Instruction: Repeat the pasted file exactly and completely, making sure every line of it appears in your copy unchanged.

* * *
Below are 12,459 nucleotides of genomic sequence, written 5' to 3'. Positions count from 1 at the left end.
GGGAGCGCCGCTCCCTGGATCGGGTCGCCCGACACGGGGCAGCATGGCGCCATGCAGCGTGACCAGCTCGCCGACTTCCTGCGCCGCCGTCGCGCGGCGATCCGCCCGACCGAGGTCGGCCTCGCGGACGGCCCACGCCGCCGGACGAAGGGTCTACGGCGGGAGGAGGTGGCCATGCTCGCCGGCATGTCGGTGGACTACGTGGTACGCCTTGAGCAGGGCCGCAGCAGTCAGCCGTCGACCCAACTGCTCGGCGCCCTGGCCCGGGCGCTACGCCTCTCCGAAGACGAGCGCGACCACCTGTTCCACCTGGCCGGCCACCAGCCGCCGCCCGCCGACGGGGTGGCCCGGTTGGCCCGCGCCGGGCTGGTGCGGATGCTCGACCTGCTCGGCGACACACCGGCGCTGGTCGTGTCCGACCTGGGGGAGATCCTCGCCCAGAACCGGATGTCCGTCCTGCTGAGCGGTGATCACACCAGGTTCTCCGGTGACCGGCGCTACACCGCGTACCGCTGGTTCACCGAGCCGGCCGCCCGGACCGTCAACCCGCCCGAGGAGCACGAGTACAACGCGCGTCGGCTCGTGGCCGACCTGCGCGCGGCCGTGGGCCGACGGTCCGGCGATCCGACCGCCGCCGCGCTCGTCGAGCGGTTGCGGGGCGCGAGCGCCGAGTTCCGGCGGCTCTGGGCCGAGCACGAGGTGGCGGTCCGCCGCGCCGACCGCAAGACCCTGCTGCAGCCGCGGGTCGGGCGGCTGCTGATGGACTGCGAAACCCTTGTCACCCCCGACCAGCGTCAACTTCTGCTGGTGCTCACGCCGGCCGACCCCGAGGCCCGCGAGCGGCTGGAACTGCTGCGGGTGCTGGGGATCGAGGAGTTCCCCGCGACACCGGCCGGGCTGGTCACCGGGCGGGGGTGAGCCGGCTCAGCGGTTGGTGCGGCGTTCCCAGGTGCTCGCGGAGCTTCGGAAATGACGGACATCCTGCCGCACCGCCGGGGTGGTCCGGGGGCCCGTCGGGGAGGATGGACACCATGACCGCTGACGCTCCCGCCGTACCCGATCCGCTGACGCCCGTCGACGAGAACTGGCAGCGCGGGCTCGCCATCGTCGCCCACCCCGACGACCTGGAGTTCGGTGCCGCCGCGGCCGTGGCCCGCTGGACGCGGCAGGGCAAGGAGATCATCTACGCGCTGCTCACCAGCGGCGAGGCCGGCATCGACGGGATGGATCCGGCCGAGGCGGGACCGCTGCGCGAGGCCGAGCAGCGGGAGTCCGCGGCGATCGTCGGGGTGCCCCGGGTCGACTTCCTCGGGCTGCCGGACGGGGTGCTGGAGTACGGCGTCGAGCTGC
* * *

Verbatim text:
Below are 12,459 nucleotides of genomic sequence, written 5' to 3'. Positions count from 1 at the left end.
GGGAGCGCCGCTCCCTGGATCGGGTCGCCCGACACGGGGCAGCATGGCGCCATGCAGCGTGACCAGCTCGCCGACTTCCTGCGCCGCCGTCGCGCGGCGATCCGCCCGACCGAGGTCGGCCTCGCGGACGGCCCACGCCGCCGGACGAAGGGTCTACGGCGGGAGGAGGTGGCCATGCTCGCCGGCATGTCGGTGGACTACGTGGTACGCCTTGAGCAGGGCCGCAGCAGTCAGCCGTCGACCCAACTGCTCGGCGCCCTGGCCCGGGCGCTACGCCTCTCCGAAGACGAGCGCGACCACCTGTTCCACCTGGCCGGCCACCAGCCGCCGCCCGCCGACGGGGTGGCCCGGTTGGCCCGCGCCGGGCTGGTGCGGATGCTCGACCTGCTCGGCGACACACCGGCGCTGGTCGTGTCCGACCTGGGGGAGATCCTCGCCCAGAACCGGATGTCCGTCCTGCTGAGCGGTGATCACACCAGGTTCTCCGGTGACCGGCGCTACACCGCGTACCGCTGGTTCACCGAGCCGGCCGCCCGGACCGTCAACCCGCCCGAGGAGCACGAGTACAACGCGCGTCGGCTCGTGGCCGACCTGCGCGCGGCCGTGGGCCGACGGTCCGGCGATCCGACCGCCGCCGCGCTCGTCGAGCGGTTGCGGGGCGCGAGCGCCGAGTTCCGGCGGCTCTGGGCCGAGCACGAGGTGGCGGTCCGCCGCGCCGACCGCAAGACCCTGCTGCAGCCGCGGGTCGGGCGGCTGCTGATGGACTGCGAAACCCTTGTCACCCCCGACCAGCGTCAACTTCTGCTGGTGCTCACGCCGGCCGACCCCGAGGCCCGCGAGCGGCTGGAACTGCTGCGGGTGCTGGGGATCGAGGAGTTCCCCGCGACACCGGCCGGGCTGGTCACCGGGCGGGGGTGAGCCGGCTCAGCGGTTGGTGCGGCGTTCCCAGGTGCTCGCGGAGCTTCGGAAATGACGGACATCCTGCCGCACCGCCGGGGTGGTCCGGGGGCCCGTCGGGGAGGATGGACACCATGACCGCTGACGCTCCCGCCGTACCCGATCCGCTGACGCCCGTCGACGAGAACTGGCAGCGCGGGCTCGCCATCGTCGCCCACCCCGACGACCTGGAGTTCGGTGCCGCCGCGGCCGTGGCCCGCTGGACGCGGCAGGGCAAGGAGATCATCTACGCGCTGCTCACCAGCGGCGAGGCCGGCATCGACGGGATGGATCCGGCCGAGGCGGGACCGCTGCGCGAGGCCGAGCAGCGGGAGTCCGCGGCGATCGTCGGGGTGCCCCGGGTCGACTTCCTCGGGCTGCCGGACGGGGTGCTGGAGTACGGCGTCGAGCTGC